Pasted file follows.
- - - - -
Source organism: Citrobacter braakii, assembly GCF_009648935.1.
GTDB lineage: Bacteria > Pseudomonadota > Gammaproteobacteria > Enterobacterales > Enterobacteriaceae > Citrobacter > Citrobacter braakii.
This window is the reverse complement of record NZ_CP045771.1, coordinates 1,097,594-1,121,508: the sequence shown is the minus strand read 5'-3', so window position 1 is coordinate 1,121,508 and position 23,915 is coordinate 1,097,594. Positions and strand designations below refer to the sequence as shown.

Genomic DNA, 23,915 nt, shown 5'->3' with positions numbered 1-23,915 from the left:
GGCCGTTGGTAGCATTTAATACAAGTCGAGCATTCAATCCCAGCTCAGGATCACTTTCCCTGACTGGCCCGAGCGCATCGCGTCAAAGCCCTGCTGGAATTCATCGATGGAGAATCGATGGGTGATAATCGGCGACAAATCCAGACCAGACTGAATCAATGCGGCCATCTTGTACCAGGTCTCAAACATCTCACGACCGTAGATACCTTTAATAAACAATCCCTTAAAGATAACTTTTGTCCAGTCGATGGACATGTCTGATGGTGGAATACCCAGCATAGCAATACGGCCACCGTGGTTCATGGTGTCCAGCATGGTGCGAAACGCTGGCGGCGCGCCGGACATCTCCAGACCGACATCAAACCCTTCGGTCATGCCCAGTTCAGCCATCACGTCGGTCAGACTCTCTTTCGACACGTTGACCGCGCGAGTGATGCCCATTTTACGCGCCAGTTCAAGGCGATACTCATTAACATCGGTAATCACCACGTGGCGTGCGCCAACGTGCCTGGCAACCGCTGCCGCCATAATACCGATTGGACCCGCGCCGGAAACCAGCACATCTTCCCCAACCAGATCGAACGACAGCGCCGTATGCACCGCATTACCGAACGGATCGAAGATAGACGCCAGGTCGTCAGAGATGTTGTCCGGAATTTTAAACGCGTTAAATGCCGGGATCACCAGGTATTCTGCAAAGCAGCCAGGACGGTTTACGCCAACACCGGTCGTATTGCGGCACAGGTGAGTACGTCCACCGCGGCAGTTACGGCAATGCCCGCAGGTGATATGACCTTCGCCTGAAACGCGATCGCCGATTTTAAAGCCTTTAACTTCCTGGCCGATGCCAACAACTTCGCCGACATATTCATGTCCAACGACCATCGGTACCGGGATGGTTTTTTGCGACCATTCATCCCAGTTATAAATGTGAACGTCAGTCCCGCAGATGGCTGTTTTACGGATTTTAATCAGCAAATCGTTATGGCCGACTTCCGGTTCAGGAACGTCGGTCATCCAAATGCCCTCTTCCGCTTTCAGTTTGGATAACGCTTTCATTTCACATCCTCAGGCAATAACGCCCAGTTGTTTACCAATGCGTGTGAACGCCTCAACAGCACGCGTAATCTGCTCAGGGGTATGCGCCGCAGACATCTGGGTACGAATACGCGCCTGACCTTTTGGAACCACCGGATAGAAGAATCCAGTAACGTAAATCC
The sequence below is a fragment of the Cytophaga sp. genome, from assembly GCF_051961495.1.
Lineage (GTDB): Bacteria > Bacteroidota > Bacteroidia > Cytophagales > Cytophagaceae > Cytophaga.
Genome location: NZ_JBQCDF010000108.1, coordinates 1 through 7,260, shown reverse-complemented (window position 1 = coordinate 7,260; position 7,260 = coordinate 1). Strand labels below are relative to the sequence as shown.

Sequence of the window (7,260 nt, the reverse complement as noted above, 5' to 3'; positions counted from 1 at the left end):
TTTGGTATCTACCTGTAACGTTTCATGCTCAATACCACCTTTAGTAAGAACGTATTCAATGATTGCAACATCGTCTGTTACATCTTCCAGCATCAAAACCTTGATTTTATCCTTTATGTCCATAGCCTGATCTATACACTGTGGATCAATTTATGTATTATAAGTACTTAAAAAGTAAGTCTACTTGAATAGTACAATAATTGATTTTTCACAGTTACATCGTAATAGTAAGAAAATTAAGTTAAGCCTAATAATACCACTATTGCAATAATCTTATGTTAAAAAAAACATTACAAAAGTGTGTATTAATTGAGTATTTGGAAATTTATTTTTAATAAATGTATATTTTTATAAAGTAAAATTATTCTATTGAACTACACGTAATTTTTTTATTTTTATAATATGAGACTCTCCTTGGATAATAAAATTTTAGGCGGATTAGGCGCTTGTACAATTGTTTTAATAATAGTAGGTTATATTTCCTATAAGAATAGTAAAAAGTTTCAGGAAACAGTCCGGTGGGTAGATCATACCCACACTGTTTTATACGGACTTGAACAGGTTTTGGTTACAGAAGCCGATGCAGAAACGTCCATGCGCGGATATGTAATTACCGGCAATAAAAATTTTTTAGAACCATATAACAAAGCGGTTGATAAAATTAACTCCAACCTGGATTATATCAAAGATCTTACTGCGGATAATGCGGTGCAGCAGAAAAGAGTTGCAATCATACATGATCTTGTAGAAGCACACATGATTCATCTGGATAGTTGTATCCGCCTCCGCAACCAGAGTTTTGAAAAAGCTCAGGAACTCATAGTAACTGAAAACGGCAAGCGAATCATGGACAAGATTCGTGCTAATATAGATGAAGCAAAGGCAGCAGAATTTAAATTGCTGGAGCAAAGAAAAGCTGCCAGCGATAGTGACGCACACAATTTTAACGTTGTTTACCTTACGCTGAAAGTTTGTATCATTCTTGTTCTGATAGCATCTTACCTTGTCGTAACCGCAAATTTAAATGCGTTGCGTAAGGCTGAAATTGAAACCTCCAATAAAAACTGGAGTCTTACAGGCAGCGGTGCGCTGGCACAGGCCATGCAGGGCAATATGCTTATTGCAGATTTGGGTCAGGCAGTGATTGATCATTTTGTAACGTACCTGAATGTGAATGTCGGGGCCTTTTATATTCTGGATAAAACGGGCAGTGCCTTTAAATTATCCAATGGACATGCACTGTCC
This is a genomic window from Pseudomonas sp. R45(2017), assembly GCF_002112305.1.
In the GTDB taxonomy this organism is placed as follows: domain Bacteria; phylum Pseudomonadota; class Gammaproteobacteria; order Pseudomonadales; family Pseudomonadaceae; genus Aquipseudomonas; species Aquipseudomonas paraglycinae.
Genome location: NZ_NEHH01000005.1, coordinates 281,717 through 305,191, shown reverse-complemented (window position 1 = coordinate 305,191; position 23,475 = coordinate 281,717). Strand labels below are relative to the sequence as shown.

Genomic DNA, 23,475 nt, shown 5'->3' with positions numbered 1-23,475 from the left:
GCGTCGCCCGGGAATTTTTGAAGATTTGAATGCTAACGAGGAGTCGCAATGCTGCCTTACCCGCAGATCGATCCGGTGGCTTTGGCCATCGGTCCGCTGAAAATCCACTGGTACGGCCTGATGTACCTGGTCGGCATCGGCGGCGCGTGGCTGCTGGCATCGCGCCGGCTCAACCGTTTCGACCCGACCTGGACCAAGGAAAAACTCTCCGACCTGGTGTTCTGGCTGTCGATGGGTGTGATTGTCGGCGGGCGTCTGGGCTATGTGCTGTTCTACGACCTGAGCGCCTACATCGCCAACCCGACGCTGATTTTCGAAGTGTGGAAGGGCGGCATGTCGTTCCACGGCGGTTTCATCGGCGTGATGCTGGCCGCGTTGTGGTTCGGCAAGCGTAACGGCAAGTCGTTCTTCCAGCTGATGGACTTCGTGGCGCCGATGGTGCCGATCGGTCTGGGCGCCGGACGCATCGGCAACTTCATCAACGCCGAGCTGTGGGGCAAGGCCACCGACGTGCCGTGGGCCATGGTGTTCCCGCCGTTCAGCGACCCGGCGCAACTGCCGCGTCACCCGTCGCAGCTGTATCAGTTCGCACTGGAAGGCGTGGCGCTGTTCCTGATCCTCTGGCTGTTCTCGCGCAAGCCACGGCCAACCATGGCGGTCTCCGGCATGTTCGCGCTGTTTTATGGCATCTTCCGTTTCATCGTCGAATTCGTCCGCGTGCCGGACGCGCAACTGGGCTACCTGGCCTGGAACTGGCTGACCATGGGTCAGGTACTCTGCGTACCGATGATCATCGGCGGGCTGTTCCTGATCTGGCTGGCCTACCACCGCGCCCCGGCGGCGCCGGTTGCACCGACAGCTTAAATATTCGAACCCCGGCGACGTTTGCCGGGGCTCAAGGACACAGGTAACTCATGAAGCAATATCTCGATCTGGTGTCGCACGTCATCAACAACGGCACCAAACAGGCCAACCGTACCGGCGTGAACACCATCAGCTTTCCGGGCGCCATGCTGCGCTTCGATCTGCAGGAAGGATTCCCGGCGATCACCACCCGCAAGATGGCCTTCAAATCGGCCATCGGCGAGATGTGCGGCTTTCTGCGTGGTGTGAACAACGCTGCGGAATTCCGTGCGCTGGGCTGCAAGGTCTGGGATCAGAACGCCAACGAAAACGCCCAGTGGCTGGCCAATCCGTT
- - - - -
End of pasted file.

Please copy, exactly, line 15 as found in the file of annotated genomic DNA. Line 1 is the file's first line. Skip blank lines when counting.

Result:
GCGTCGCCCGGGAATTTTTGAAGATTTGAATGCTAACGAGGAGTCGCAATGCTGCCTTACCCGCAGATCGATCCGGTGGCTTTGGCCATCGGTCCGCTGAAAATCCACTGGTACGGCCTGATGTACCTGGTCGGCATCGGCGGCGCGTGGCTGCTGGCATCGCGCCGGCTCAACCGTTTCGACCCGACCTGGACCAAGGAAAAACTCTCCGACCTGGTGTTCTGGCTGTCGATGGGTGTGATTGTCGGCGGGCGTCTGGGCTATGTGCTGTTCTACGACCTGAGCGCCTACATCGCCAACCCGACGCTGATTTTCGAAGTGTGGAAGGGCGGCATGTCGTTCCACGGCGGTTTCATCGGCGTGATGCTGGCCGCGTTGTGGTTCGGCAAGCGTAACGGCAAGTCGTTCTTCCAGCTGATGGACTTCGTGGCGCCGATGGTGCCGATCGGTCTGGGCGCCGGACGCATCGGCAACTTCATCAACGCCGAGCTGTGGGGCAAGGCCACCGACGTGCCGTGGGCCATGGTGTTCCCGCCGTTCAGCGACCCGGCGCAACTGCCGCGTCACCCGTCGCAGCTGTATCAGTTCGCACTGGAAGGCGTGGCGCTGTTCCTGATCCTCTGGCTGTTCTCGCGCAAGCCACGGCCAACCATGGCGGTCTCCGGCATGTTCGCGCTGTTTTATGGCATCTTCCGTTTCATCGTCGAATTCGTCCGCGTGCCGGACGCGCAACTGGGCTACCTGGCCTGGAACTGGCTGACCATGGGTCAGGTACTCTGCGTACCGATGATCATCGGCGGGCTGTTCCTGATCTGGCTGGCCTACCACCGCGCCCCGGCGGCGCCGGTTGCACCGACAGCTTAAATATTCGAACCCCGGCGACGTTTGCCGGGGCTCAAGGACACAGGTAACTCATGAAGCAATATCTCGATCTGGTGTCGCACGTCATCAACAACGGCACCAAACAGGCCAACCGTACCGGCGTGAACACCATCAGCTTTCCGGGCGCCATGCTGCGCTTCGATCTGCAGGAAGGATTCCCGGCGATCACCACCCGCAAGATGGCCTTCAAATCGGCCATCGGCGAGATGTGCGGCTTTCTGCGTGGTGTGAACAACGCTGCGGAATTCCGTGCGCTGGGCTGCAAGGTCTGGGATCAGAACGCCAACGAAAACGCCCAGTGGCTGGCCAATCCGTT